On September 3, 2004, Mayor Greg Nickels (b. 1955) presents the second annual Seattle Mayor's Arts Awards at Seattle Center as part of the opening ceremonies for the Bumbershoot music and arts festival. Tim Summers (b. 1957) is honored as Unsung Hero, Outstanding Individual Commitment to the Arts. Kent Stowell (b. 1939) and Francia Russell (b. 1938) receive a Special Lifetime Achievement award. The pioneering grunge-rock record label Sub Pop is recognized for Excellence and Innovation by the Next Generation. The Central District Forum for Arts & Ideas receives its award for Outstanding Contribution to the Community. And The Seattle Foundation is recognized for Outstanding Arts Philanthropy.
After reading about the soggy Pacific Northwest weather in Ken Kesey's Sometimes a Great Notion, Tim Summers decided to move to Seattle. He arrived in 1980 and studied math at the University of Washington, where his interests in abstract geometry and music led him to the world of contemporary dance. The performance company On the Boards was only two years old then and Summers religiously attended performances that featured artists and dancers like Laurie Anderson and Pat Graney.
He has been photographing the dance and performing arts scene in Seattle since then, in addition to volunteering on the boards of arts organizations, providing informal mentorship and sponsorship to emerging artists, and attending the BFA shows of graduating art students. In a 2017 interview, Summers recalled that at the time he received the Unsung Hero, Outstanding Individual Commitment to the Arts award:
"I was involved in several arts organizations at every level. There were a lot less then than there are now, so to be on the board of four or five of them at the same time meant that you were pretty active in the community. Maybe that's why I stuck out? I don't know. But I've always been photographing it and documenting it" (Kagan interview).
In 2004, Summers was on or had recently been on the boards of the Pat Graney Company, Beyond Dance, Kick, the Maureen Whiting Company, and the d9 Dance Collective.
Summers also spent "a lot of time hanging out" (Kagan interview) at Cornish College of the Arts and the University of Washington art department, building mentorship relationships with and providing financial support to young artists and trying to convince them to stay in Seattle to build the local arts scene instead of moving to New York.
For all the documenting he has done, there's little documentation in newspapers or arts publications about Summers himself; the evidence of his presence at performances, when it appears at all, is usually a byline under a photo he took in an article not about him. He recognized this: "Where it manifests visually, for the public to see, is in the photos I take ... but it's not the end-all, be-all of what I do" (Kagan interview).
Kent Stowell and Francia Russell
Kent Stowell and Francia Russell, the longtime artistic directors of the Pacific Northwest Ballet (PNB), were honored with a Special Lifetime Achievement Award. Stowell and Russell both began their careers in ballet as dancers. They met in New York City and married in 1965. The couple played a guiding role in turning Pacific Northwest Dance, the forerunner of PNB, once a project under the umbrella of the Seattle Opera, from "a regional troupe" (Kisselgoff) into a nationally renowned independent ballet company and dance school.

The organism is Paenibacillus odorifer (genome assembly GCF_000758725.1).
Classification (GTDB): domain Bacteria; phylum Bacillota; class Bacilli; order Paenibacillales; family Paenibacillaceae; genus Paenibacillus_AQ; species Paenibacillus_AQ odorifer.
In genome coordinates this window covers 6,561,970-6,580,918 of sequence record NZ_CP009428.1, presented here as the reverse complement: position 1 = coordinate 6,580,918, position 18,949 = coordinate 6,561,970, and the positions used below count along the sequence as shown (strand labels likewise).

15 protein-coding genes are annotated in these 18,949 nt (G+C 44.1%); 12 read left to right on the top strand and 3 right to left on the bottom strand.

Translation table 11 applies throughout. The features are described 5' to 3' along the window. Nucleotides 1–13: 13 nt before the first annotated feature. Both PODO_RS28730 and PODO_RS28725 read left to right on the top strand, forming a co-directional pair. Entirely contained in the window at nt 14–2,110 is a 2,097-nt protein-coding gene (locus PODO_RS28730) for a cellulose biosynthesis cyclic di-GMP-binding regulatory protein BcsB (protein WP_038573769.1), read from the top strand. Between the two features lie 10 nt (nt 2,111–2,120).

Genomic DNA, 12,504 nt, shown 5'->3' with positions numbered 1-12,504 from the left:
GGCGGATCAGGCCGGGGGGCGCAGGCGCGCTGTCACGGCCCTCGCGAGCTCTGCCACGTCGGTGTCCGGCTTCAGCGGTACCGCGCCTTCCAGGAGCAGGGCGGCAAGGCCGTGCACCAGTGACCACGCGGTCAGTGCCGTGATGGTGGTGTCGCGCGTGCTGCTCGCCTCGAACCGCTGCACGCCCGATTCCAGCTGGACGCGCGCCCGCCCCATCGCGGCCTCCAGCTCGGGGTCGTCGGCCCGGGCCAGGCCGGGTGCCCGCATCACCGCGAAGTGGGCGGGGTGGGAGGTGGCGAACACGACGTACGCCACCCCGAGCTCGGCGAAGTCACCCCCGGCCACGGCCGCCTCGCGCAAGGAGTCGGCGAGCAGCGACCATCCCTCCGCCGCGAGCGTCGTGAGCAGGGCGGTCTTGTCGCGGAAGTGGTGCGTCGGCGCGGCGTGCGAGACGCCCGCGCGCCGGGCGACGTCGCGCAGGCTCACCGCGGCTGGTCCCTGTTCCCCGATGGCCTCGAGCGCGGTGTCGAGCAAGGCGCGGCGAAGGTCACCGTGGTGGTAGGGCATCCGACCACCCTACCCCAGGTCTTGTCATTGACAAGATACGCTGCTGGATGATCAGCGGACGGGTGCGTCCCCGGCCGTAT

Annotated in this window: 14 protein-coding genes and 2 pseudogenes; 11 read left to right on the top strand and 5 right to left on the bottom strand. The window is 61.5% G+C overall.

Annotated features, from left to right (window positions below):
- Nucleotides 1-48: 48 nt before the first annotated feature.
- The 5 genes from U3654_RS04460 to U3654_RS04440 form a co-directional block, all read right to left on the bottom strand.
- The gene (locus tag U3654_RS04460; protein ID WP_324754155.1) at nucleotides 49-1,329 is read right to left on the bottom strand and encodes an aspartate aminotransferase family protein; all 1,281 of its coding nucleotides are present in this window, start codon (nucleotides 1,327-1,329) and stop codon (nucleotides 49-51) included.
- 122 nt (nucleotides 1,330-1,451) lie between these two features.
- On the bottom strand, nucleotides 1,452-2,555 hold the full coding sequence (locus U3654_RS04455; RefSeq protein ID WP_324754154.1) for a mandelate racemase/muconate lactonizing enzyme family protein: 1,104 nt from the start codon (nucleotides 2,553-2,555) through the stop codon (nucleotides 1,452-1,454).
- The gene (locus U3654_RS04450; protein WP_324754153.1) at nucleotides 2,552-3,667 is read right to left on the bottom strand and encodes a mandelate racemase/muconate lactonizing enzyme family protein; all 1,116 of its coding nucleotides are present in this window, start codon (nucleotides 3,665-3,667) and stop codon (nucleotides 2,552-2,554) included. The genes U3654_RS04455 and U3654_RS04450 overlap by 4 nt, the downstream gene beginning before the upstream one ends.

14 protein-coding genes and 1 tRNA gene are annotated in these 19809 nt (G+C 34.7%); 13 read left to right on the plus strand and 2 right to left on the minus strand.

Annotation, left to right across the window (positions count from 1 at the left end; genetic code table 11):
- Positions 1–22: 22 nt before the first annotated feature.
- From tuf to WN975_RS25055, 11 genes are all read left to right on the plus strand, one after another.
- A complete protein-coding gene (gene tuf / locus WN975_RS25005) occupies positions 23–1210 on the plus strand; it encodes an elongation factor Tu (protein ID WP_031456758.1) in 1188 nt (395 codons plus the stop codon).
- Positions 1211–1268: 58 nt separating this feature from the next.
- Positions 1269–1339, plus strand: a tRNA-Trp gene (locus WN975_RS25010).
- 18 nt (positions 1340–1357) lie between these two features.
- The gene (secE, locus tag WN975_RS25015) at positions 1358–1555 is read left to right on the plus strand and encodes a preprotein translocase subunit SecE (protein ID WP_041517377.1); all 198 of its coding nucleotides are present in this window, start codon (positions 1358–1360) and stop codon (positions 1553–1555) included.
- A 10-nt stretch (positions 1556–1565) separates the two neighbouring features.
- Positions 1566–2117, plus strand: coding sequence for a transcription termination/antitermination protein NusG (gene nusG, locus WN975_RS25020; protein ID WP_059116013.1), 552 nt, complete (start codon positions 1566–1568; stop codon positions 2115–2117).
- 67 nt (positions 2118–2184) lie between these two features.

Stowell and Russell were hired as artistic directors after the artistic director of Pacific Northwest Dance, which had been established in 1972, left abruptly in March of 1977. The ballet company became an independent organization a year later, and in 1979 was renamed Pacific Northwest Ballet. At PNB Russell and Stowell both wore many hats -- or shoes, as it were -- fulfilling teaching, production, and administrative responsibilities. Through the 1980s and 1990s, with grants from the National Endowment for the Arts, support from the PNB board, and recognition from local and national press, Stowell and Russell were able to stabilize and grow the company.
In 1996, Dance Magazine recognized Stowell and Russell and summarized their achievements:
"The company toured both coasts and performed abroad, bringing Balanchine ballets that had never been let out of the NYCB [New York City Ballet] repertoire. Meanwhile, the school reached capacity. The number of dancers tripled, and the budget quadrupled. The company earned a reputation as one of the top five companies outside of New York. In 1993 local residents demonstrated their support by contributing $10 million and moving the company into the enormous Seattle Center, home of the opera, symphony, and the Seattle Supersonics basketball team" (Gladstone).
A few months before receiving the Mayor's Arts Award for Special Lifetime Achievement, Stowell and Russell had announced that they would be retiring from the Pacific Northwest Ballet the following year. They had been at the helm of Pacific Northwest Ballet for 28 years when they retired from the company in 2005.
Sub Pop Records